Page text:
The Doc File

The online journal of Luke Dockery

Tag: Robert Louis Stevenson

The Master Of Ballantrae

Sunday night, I finished Robert Louis Stevenson’s The Master of Ballantrae.

I’m a fan of Stevenson—I’ve written before how much I appreciate his work, and The Strange Case of Dr. Jekyll and Mr. Hyde is one of my all-time favorite works of fiction—but I was a little disappointed in this one.

The Master of Ballantrae is a tale of two brothers of noble Scottish birth, and is alsosomewhat of a retelling of the Biblical story of Jacob and Esau, with the rivalry and conflict between the two brothers being the central plot of the story.

Parts of the book read very slowly, but there is a lot to keep the reader interested as well: the setting jumps all over the place, with events unfolding in Scotland, the High Seas, India, and finally colonial America, and as with other Stevenson stories, multiple narrators are used, which helps to give different perspectives on events.

Perhaps most interesting of all is the character of the older brother, The Master of Ballantrae himself, who is the antagonist of the story.

Stevenson thoroughly investigated the nature of evil in the character of Mr. Hyde, but in The Master of Ballantrae, the idea is a little more complex. Speaking of his villain, Stevenson said,“The Master is all I know of the devil,” and indeed, the Master’s intelligence, powers of manipulation and seductive charm resemble greatly the malevolent force described in the Bible, and distinguish him from a Mr. Hyde type of evil.

Unfortunately, for me, all of these good aspects of the book were wasted to some degree by an incredibly disappointing climax.

If you’re a big Robert Louis Stevenson fan, The Master of Ballantrae might be worth reading, but otherwise, skip it—he has much better stuff to offer.

Conflicting Natures

I read a children’s version of The Strange Case of Dr. Jekyll and Mr. Hyde when I was about 10 years old, and it is a story that has fascinated me ever since.

Robert Louis Stevenson, of Treasure Island fame, penned the novella in 1885. Stevenson’s body of work was criticized and largely dismissed by modern writers because it was so popular (and therefore perceived to be too commonplace), but in recent years, critics have begun to appreciate him as a man of prodigious artistic talent.

That talent is never more evident than in Dr. Jekyll and Mr. Hyde, which features impressive character development despite being a novella, clever framing, and most importantly, an insightful investigation of the dualistic nature of man.

In the story, Dr. Jekyll is a respected and talented medical doctor who wants to live a good and pure life but is plagued by his own evil desires.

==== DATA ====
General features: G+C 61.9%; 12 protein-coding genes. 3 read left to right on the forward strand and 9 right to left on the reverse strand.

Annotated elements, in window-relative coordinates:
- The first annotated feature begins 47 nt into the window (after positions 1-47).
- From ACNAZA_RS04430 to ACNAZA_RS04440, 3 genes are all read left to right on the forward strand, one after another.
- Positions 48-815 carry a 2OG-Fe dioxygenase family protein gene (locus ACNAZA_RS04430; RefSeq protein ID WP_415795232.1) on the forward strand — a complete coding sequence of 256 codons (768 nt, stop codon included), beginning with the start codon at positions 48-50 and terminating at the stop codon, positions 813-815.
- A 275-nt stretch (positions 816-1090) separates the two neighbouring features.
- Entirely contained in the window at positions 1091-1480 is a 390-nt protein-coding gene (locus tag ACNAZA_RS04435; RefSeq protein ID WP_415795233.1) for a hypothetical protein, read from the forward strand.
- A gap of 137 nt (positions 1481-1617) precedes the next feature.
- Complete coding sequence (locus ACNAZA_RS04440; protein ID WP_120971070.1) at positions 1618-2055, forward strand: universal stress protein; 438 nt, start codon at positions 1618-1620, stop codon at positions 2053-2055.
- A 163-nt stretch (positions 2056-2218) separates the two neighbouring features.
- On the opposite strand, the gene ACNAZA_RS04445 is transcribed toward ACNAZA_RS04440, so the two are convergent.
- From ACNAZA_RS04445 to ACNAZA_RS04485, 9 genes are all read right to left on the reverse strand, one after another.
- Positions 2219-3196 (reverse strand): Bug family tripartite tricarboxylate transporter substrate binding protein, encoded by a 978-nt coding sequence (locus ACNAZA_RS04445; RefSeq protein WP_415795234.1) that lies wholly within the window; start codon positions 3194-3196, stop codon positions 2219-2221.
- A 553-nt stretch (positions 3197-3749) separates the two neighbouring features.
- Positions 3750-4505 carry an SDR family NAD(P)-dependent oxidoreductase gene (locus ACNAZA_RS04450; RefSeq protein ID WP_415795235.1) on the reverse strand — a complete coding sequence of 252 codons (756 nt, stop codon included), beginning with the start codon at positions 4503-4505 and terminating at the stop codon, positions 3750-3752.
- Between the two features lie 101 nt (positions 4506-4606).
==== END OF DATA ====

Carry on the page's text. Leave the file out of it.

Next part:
Jekyll’s problem is experienced by all of us to some degree, and is one which the Apostle Paul describes in Romans 7.18-21:

“For I know that nothing good dwells in me, that is, in my flesh; for the willing is present in me, but the doing of the good is not.

For the good that I want, I do not do, but I practice the very evil that I do not want. But if I am doing the very thing I do not want, I am no longer the one doing it, but sin which dwells in me.

I find then the principle that evil is present in me, the one who wants to do good.”

In Stevenson’s story, Jekyll recognizes the good and evil natures warring within himself, and, by means of a chemical potion, decides to separate those natures with the hope of purging himself of his evil desires and the guilt that accompanies them.

Jekyll’s potion leads to the creation of Hyde, his despicable and wholly evil alter ego, who ultimately brings about his downfall.

Continuing in Romans 7.24-25 and 8.1-2, Paul points out a different solution to the problem of sin:

“Wretched man that I am! Who will set me free from the body of this death?

Thanks be to God through Jesus Christ our Lord!

Therefore there is now no condemnation for those who are in Christ Jesus. For the law of the Spirit of life in Christ Jesus has set you free from the law of sin and of death.”

Sin is dangerous and seductive, and has the power to enslave us. No chemical potion or medical doctor can loosen the bonds of that slavery; only The Great Physician can set us free.

The 1895 photograph above pictures Richard Mansfield, an American actor who was best known for playing the dual roles of Dr. Jekyll and Mr. Hyde.

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